• Most cake does best at room temperature in terms of staying moist and fresh, but when it comes to building layer cakes, sometimes there’s no choice but to pop it in and out of the fridge a few times to stabilize it (especially when you get into sky-scraping layer cakes). That being said, I recommend only putting most cakes the fridge between the crumb coat and final coat of frosting, or if you feel that things are getting a little wobbly and you want to firm it up before carrying on. For this cake, I didn’t refrigerate it at all, so you will likely find that you won’t need to either. I was able to avoid the fridge between the crumb coat and final coat of ganache frosting because it begins to dry out at room temperature, sealing all of the crumbs.

Good luck & enjoy!

Related posts:

Lemon Meringue Delight Cake

Lemon Delight Cake via Sweetapolita

Have you ever noticed that the best thing to pair with lemon seems to be . . . lemon? Every time I make a lemon cake or cupcake, aside from my occasional frolic with lavender and lemon or blueberry and lemon, all I want to do is add more lemon zest, lemon juice, lemon extract, lemon filling, lemon topping, lemon curd, lemon frosting and lemon buttercream. Lemon!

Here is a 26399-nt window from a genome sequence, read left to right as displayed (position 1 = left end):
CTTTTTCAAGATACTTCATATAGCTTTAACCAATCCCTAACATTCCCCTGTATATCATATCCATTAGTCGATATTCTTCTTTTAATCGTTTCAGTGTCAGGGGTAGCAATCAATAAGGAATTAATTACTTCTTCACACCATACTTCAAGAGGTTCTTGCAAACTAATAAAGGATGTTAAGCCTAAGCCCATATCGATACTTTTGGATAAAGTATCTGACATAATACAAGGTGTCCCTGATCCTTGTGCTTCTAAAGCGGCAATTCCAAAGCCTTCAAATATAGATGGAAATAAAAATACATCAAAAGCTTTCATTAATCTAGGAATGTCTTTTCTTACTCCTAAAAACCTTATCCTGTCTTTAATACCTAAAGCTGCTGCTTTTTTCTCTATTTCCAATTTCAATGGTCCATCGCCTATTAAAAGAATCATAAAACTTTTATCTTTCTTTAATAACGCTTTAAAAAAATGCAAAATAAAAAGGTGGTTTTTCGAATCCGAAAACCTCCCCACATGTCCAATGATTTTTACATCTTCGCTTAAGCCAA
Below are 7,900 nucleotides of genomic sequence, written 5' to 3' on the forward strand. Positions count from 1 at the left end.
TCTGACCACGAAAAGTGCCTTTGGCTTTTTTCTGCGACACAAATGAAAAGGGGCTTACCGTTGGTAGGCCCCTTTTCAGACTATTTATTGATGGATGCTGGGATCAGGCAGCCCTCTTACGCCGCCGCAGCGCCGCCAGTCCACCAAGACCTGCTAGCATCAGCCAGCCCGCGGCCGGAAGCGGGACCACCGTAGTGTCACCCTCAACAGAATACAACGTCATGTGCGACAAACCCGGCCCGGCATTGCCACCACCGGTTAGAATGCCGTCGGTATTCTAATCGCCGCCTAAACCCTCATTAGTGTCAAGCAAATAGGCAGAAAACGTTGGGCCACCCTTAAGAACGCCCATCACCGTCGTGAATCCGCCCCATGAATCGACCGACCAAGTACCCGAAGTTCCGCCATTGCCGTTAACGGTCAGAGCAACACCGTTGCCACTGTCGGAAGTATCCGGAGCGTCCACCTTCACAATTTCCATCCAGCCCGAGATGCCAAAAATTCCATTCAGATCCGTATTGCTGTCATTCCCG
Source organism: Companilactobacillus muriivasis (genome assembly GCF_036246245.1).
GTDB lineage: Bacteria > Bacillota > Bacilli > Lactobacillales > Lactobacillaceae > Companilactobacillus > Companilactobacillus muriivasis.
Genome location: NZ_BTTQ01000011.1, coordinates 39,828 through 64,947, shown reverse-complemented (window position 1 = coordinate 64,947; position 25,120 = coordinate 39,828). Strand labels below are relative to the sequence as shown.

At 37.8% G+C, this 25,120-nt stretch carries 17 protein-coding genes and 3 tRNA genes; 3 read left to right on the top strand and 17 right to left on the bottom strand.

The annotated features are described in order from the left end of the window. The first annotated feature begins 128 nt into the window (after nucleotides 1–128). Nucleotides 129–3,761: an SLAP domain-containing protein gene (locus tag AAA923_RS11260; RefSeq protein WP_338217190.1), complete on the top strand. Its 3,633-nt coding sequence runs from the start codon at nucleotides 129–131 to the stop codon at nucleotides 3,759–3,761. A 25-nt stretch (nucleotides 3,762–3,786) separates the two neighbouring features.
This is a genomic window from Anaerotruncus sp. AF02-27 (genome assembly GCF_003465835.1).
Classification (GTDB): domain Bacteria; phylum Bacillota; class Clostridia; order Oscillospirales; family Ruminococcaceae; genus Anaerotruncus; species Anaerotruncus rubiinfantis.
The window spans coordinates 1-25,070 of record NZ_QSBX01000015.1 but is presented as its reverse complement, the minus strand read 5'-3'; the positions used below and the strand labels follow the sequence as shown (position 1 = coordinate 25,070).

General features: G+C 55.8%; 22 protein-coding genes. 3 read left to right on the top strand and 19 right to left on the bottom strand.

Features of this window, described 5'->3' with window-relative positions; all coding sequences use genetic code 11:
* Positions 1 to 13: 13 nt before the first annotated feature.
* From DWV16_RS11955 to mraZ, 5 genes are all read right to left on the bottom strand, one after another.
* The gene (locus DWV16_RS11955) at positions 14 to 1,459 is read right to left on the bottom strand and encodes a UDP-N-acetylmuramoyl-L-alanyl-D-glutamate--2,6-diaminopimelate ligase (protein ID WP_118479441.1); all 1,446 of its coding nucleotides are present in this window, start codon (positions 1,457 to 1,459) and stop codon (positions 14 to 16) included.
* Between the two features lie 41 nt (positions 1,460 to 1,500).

Lemon Delight Cake via Sweetapolita

During some of my recent baking in preparation for my sister-in-law’s baby shower, I did some lemon cupcakes filled with lemon curd and topped with lemon frosting, and I realized that I haven’t made a completely lemony layer cake in a long time. It was definitely time. And wait! Before you scroll down and read the recipe, just know that there are a few components in this cake that do take some time, but don’t let that scare you away — most of this cake can be made up to a few weeks ahead of time, so the actual assembly of the cake really is pretty quick and simple.

So what is a Lemon Meringue Delight Cake? It’s three layers of moist, lemony sponge cake filled with homemade lemon curd, lemon curd Swiss meringue buttercream and baked meringue discs, and frosted in more lemon curd Swiss meringue buttercream, topped with more lemon curd, swirls of buttercream, baked meringue swirls and lemon drop candy. In other words, a lotta lemony loveliness.